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While reading I found something freak:

With good governance structures and significant new financial grants, the selected public institutions will be able to '[ innovate on ]' courses and encourage research.

According to Oxford Advanced learner's (innovate sth) is correct.
But here in this sentence innovate on is being used.
Is it correct?

  • Regardless of whether you use a preposition or not (or which preposition you use), I don't think innovate is a very suitable verb in the cited context. Mainstream Anglophones would probably have used improve, develop, or similar, so it was no surprise to me to discover that the cited example is "Indian English" from The Hindu. – FumbleFingers Reinstate Monica Jul 14 '18 at 16:26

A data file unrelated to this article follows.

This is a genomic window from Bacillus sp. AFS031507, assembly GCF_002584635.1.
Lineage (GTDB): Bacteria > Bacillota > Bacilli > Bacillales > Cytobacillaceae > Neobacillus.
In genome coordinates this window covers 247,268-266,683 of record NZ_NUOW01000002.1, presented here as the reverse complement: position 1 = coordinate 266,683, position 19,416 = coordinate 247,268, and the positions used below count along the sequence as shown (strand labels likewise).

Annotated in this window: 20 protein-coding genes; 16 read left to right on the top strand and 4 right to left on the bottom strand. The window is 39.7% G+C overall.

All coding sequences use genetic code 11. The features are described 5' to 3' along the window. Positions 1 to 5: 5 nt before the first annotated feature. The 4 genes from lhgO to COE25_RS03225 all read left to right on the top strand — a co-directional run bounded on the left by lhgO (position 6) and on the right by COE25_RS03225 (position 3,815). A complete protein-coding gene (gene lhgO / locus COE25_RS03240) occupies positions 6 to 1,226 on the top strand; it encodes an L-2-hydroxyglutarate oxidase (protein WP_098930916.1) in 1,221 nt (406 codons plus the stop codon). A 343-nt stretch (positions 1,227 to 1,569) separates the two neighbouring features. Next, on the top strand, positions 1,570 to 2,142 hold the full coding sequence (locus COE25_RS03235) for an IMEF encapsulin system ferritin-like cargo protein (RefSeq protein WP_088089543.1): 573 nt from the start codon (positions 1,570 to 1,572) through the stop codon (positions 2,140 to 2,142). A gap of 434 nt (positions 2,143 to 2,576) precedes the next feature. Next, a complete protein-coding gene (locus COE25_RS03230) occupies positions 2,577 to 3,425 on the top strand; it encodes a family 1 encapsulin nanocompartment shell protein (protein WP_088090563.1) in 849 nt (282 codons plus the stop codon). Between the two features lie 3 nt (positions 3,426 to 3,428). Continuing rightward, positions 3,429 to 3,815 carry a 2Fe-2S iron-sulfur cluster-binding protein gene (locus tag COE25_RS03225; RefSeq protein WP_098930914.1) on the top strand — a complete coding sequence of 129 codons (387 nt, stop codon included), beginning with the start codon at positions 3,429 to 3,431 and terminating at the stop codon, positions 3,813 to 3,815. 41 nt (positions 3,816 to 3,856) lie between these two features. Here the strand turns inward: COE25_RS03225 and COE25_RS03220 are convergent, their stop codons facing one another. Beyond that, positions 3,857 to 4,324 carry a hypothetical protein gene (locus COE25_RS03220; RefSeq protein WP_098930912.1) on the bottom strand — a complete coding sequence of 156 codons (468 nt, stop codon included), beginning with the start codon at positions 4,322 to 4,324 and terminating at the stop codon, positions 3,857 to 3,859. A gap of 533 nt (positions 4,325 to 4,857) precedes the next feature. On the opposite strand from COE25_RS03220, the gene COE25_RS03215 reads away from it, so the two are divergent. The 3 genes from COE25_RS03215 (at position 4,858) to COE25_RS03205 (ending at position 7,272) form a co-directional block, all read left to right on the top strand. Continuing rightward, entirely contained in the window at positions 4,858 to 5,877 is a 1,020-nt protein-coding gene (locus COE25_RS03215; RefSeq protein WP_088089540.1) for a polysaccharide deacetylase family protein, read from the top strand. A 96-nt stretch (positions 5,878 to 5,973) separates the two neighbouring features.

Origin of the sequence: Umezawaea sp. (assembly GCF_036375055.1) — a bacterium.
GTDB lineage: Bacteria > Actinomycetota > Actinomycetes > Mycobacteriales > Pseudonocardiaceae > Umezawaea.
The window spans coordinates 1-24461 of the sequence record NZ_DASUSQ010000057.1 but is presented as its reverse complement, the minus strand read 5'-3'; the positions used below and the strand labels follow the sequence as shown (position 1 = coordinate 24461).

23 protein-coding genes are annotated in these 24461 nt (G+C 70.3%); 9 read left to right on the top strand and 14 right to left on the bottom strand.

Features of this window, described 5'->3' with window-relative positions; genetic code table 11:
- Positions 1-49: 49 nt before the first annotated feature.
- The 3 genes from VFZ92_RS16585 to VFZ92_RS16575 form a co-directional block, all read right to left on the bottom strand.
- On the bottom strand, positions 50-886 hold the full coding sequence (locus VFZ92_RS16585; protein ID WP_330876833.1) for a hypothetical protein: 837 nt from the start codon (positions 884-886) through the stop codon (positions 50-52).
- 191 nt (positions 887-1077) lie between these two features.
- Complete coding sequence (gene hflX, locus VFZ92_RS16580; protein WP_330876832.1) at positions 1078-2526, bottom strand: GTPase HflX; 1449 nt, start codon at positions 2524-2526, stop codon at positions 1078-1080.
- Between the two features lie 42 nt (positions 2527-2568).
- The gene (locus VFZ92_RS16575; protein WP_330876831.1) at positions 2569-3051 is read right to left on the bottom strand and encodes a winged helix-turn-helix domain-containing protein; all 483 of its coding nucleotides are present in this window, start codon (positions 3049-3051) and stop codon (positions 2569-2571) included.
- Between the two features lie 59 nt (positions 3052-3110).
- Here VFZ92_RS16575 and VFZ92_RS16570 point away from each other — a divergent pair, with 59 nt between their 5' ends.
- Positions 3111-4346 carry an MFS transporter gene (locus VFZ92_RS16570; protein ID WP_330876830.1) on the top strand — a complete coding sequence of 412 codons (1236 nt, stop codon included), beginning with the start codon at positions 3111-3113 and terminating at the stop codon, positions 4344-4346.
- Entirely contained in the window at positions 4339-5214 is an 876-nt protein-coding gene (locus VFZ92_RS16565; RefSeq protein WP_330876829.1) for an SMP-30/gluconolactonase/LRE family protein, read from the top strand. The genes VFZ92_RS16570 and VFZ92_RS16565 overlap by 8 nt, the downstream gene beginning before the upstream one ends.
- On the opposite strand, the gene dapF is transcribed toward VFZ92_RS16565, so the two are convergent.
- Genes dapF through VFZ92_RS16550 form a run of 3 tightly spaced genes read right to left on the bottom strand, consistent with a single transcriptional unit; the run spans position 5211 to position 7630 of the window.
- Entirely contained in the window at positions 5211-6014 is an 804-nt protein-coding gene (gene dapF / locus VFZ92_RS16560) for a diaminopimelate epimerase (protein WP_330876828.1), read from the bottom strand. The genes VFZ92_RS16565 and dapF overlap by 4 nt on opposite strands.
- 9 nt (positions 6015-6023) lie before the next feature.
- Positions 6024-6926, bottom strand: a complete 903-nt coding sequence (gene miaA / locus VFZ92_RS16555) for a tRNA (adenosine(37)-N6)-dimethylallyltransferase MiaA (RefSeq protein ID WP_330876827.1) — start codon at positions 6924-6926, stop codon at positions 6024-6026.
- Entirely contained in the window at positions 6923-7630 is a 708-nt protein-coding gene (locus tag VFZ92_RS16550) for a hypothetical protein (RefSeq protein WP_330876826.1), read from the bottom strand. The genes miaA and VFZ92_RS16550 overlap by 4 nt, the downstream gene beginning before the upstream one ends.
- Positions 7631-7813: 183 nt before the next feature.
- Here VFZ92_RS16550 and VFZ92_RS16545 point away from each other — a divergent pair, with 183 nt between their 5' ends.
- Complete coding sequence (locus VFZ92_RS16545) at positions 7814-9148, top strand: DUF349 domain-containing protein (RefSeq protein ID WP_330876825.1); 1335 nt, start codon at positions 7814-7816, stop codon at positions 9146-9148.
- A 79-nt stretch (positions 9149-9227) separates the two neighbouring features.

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Either 'innovate' or 'innovate on' can be used.

Other examples of 'innovate on', (including citation):

How McCormick Uses Design Thinking To Innovate on Its Product Line Citation

to introduce something new; make changes (often fol. by on or in): to innovate on another's creation Citation

Instead, they create a culture in which every employee is encouraged and empowered to innovate on its processes, products, workflows or services. Citation

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